About – The Bribie Islander Newspaper and Blog
2021 now marks 7 years of publishing for The Bribie Islander.
The founder of the Bribie Islander, Richard Whetlor, emigrated from the UK in October 2010, with his wife Selina and three gorgeous children, Joe and twins, Alfie & Elly.
Upon arriving in Australia, Richard, a qualified electrician, and skilled tradesperson decided to embark upon a new career. Upon settling in the little haven of Bribie Island, an opportunity to purchase a local classifieds paper arose.
Never one to shy away from a challenge, Richard researched what might be involved in running a print media business. Unfortunately, this 8-page paper was purchased before Richard had the chance to submit an offer. However, the seed was planted and began growing, until March 2014 when Richard founded the Bribie Islander.
The Bribie Islander developed into a newspaper and came to fruition in August 2014 with Issue 01 hot off the press! Initially planned as an 8-page publication with a distribution of approximately 8,000, Richard quickly realized that demand for a new local paper was high, and Issue 01 expanded to 16 pages with circulation in the vicinity of 12,000.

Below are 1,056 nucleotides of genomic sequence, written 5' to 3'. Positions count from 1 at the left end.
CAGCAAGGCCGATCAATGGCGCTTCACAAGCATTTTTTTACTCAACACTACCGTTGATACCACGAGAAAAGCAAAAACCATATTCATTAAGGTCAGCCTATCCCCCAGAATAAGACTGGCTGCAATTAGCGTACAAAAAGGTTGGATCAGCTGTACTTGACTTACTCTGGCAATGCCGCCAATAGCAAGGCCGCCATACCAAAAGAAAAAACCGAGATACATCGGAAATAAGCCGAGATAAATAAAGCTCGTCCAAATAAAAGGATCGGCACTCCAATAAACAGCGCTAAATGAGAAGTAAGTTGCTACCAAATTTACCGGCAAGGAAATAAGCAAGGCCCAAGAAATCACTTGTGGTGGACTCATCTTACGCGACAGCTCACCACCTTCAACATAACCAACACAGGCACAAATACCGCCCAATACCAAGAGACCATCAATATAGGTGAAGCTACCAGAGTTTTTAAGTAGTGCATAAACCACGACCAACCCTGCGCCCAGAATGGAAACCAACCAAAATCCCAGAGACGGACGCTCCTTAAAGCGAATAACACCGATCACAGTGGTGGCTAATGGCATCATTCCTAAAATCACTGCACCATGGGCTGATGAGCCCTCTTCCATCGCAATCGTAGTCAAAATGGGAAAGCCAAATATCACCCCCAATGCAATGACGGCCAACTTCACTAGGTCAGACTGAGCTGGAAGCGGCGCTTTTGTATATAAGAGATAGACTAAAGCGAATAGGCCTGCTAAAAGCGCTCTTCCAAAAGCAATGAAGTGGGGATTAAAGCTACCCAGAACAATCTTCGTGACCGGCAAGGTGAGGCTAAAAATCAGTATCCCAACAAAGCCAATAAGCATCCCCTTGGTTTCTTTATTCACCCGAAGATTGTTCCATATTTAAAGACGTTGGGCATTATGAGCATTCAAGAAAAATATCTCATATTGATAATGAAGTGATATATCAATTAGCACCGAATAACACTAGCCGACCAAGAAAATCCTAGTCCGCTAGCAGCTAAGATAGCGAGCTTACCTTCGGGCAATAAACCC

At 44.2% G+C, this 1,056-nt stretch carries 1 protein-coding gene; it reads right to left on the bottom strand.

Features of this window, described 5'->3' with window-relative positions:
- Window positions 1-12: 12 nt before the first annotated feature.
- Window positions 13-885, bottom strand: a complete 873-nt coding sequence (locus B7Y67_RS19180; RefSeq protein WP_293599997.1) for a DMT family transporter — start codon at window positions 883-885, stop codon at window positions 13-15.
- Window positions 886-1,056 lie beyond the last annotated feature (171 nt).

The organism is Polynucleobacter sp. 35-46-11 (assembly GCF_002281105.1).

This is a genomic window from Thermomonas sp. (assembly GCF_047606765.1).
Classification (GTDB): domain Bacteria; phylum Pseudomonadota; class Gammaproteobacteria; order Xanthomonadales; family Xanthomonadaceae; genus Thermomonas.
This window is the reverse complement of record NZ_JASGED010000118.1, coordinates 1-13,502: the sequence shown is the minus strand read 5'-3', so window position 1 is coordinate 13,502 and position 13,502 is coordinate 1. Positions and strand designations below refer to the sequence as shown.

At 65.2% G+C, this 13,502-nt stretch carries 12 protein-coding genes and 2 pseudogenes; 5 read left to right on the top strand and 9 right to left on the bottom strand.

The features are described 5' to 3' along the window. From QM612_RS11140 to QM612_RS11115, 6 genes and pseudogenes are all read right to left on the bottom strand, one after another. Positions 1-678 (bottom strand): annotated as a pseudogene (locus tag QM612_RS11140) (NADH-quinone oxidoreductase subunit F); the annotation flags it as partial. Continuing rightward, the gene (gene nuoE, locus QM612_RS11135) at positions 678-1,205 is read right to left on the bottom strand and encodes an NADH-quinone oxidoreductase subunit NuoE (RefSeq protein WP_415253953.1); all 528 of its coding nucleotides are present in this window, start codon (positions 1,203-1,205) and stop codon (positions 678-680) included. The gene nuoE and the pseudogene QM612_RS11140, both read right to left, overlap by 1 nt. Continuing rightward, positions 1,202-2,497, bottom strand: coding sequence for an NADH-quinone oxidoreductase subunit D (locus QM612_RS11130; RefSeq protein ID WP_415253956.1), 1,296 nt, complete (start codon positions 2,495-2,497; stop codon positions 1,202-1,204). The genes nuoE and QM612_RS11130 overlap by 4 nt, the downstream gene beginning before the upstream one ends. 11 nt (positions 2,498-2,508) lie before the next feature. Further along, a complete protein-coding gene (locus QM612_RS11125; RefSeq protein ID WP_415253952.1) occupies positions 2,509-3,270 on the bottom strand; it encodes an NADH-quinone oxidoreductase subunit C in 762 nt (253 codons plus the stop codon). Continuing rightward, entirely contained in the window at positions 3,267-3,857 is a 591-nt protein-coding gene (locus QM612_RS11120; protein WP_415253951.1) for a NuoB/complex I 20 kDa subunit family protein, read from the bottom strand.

Since, ‘The Bribie Islander’ started, it has seen continuous growth and is now producing up to 80 pages per publication – a glossy A4 magazine with distribution having escalated to 17,000.
We now produce 34,000 copies printed and delivered per month! It has grown from strength to strength, offering readers an informative local glossy magazine, and local businesses a real advertising medium that works!
Meet the Team
Our Bribie Island
Bribie Island, Moreton Island, North Stradbroke Island are the three major sand islands forming the coastline sheltering the northern part of Moreton Bay, Queensland, Australia.
Bribie Island is the smallest and most northerly of the three Islands and is 34 kilometres (21 miles) long, and 8 kilometres (5.0 miles) at its widest.
Archibald Meston believed that the name of the island came from a corruption of a mainland word for it, Boorabee. Meaning ‘koala bear’.
Bribie Island hugs the coastline and tapers to a long spit at its most northern point near Caloundra and is separated from the mainland by Pumicestone Passage.
Moreton Island and associated sandbanks keep the ocean side of the island somewhat sheltered from prevailing winds, which is why the island only has a small surf break. The passage side is calm, with white sandy beaches in the south.
Most of the island is an uninhabited national park (55.8 square kilometres or 21.5 square miles) and forestry plantations. The southern end of the island has been intensely urbanized to become part of the Moreton Bay Region, the suburbs being Bongaree, Woorim, Bellara and Banksia Beach. A bridge from Sandstone Point on the mainland was completed in 1963, making travel to the Bribie easier.
Buckley’s Hole at the southern tip of the island is an important bird habitat and refuge. Read more about Bribie Island.